Any alcohol use in NAFLD patients is associated with significant changes to the intestinal virome
Hsu CL, Lang S, Demir M, Fouts DE, Stärkel P, Schnabl B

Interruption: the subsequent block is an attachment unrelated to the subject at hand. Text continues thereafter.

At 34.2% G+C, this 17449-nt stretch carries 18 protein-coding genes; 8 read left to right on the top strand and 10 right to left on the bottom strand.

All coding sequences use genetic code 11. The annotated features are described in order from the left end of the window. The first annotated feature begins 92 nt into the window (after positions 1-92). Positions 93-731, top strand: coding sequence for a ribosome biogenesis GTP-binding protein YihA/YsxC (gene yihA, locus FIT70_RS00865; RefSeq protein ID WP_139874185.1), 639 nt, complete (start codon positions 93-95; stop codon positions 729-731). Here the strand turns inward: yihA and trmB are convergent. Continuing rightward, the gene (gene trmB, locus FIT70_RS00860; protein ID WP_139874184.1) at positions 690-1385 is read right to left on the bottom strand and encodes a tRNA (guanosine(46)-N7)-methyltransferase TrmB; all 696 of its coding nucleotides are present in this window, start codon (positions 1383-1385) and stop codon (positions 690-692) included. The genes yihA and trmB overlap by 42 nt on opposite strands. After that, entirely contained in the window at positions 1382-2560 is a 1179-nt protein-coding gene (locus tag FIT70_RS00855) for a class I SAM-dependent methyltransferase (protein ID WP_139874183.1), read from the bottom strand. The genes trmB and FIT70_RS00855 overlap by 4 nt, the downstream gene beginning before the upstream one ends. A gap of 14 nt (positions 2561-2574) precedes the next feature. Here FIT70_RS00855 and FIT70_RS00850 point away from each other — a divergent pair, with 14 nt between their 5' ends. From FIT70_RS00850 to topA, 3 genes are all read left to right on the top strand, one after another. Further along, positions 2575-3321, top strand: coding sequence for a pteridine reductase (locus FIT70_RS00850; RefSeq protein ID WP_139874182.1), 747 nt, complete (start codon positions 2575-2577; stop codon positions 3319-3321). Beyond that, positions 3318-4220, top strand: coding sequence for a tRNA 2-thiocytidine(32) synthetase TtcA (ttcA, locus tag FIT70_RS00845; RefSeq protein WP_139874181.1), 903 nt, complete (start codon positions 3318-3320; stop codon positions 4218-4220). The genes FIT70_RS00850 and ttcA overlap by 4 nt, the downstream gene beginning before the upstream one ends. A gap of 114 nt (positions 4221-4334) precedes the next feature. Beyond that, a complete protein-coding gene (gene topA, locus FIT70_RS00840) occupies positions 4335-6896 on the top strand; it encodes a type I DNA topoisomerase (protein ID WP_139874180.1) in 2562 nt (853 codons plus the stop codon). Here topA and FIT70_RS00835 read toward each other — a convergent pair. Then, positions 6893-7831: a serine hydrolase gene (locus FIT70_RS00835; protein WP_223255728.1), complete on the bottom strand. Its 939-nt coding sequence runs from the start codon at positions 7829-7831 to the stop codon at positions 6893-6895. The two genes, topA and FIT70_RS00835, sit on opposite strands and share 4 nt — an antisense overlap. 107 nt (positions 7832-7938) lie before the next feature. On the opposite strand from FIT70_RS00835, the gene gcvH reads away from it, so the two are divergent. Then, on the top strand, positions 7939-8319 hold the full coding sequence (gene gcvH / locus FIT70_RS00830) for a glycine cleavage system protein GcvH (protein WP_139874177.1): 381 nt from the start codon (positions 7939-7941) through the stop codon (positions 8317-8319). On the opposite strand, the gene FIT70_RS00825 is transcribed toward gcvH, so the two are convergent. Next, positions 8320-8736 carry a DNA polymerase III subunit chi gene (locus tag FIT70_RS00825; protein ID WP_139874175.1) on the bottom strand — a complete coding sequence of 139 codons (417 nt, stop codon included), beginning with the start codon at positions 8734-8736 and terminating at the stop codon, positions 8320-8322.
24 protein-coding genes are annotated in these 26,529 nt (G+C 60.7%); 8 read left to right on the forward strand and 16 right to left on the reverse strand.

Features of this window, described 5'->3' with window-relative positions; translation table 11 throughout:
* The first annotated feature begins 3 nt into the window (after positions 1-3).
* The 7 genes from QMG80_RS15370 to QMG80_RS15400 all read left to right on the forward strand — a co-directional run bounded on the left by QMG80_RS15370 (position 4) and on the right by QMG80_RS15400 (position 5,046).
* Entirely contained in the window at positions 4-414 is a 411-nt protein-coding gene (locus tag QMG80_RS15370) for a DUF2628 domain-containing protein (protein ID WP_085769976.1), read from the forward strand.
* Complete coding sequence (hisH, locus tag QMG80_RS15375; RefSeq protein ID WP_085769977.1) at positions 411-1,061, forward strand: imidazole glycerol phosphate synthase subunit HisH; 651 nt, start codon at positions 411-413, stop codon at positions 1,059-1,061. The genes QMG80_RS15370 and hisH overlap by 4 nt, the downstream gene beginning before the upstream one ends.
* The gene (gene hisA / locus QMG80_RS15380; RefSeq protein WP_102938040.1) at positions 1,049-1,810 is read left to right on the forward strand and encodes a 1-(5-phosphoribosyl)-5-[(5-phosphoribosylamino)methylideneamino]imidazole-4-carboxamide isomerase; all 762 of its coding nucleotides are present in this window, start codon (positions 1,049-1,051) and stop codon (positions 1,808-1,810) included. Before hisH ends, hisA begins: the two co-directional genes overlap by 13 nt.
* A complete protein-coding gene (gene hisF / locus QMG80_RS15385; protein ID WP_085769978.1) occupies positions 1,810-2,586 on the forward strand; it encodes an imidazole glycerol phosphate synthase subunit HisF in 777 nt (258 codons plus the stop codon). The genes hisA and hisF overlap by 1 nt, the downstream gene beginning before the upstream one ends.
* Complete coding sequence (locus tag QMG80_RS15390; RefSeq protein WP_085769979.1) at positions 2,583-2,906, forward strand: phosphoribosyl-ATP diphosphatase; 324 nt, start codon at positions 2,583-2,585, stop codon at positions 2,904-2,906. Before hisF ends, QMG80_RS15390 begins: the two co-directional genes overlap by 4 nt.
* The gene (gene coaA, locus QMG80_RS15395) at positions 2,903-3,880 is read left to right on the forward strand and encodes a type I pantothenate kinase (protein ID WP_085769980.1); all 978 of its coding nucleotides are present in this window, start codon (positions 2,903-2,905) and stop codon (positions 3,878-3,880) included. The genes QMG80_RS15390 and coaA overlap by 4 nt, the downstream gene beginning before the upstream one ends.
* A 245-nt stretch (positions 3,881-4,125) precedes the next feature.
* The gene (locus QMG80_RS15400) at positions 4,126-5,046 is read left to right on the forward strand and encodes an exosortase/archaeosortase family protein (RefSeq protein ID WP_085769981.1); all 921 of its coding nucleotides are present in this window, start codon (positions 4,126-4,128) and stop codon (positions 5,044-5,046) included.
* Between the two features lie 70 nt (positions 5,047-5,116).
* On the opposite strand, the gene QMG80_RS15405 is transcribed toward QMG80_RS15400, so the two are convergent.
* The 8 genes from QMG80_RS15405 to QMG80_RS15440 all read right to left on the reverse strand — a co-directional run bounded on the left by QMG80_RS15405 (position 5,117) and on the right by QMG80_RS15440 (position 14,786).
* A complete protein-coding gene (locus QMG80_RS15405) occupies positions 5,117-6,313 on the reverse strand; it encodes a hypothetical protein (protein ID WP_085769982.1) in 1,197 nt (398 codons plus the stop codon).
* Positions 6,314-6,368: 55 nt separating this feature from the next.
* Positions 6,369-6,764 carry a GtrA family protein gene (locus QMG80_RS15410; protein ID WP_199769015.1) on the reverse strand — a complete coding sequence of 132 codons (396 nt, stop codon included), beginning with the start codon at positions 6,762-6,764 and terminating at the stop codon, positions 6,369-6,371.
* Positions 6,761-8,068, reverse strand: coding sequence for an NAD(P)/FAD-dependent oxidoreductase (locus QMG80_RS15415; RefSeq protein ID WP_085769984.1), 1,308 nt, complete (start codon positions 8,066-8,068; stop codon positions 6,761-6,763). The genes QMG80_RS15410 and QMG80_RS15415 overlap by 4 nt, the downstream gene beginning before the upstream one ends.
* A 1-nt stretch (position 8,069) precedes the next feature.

The prevalence of alcohol use disorder (AUD) and metabolic dysfunction-associated fatty liver disease (MAFLD) are increasing worldwide, leading to the increasing likelihood of both etiologies contributing to a patient's liver disease. However, the effects of modest alcohol use in non-alcoholic fatty liver disease (NAFLD) are controversial and more studies are needed. We compared the intestinal viromes of patients with AUD and NAFLD and evaluated the effect of alcohol consumption on the intestinal viromes of NAFLD patients by extracting virus-like particles and performing metagenomic sequencing. We demonstrate significant differences in the intestinal viromes of NAFLD and AUD patients, and that alcohol use in NAFLD patients reclassified to MAFLD accounted for significant differences in the intestinal viromes. The relative abundance of several Lactococcus phages was more similar between AUD patients and alcohol-consuming MAFLD patients than non-alcohol-consuming MAFLD patients and control subjects, and multivariate modeling using the most discriminating Lactococcus phages could better predict alcohol use in the MAFLD population than the ALD/NAFLD Index. Significant differences in the viral composition and diversity were also seen between MAFLD patients with low and moderate alcohol consumption compared with no alcohol consumption. Conclusion: The intestinal virome of MAFLD patients who consume low to moderate amounts of alcohol are significantly different from those who do not, and many features of the intestinal virome of alcohol-consuming MAFLD patients resembles that of AUD patients.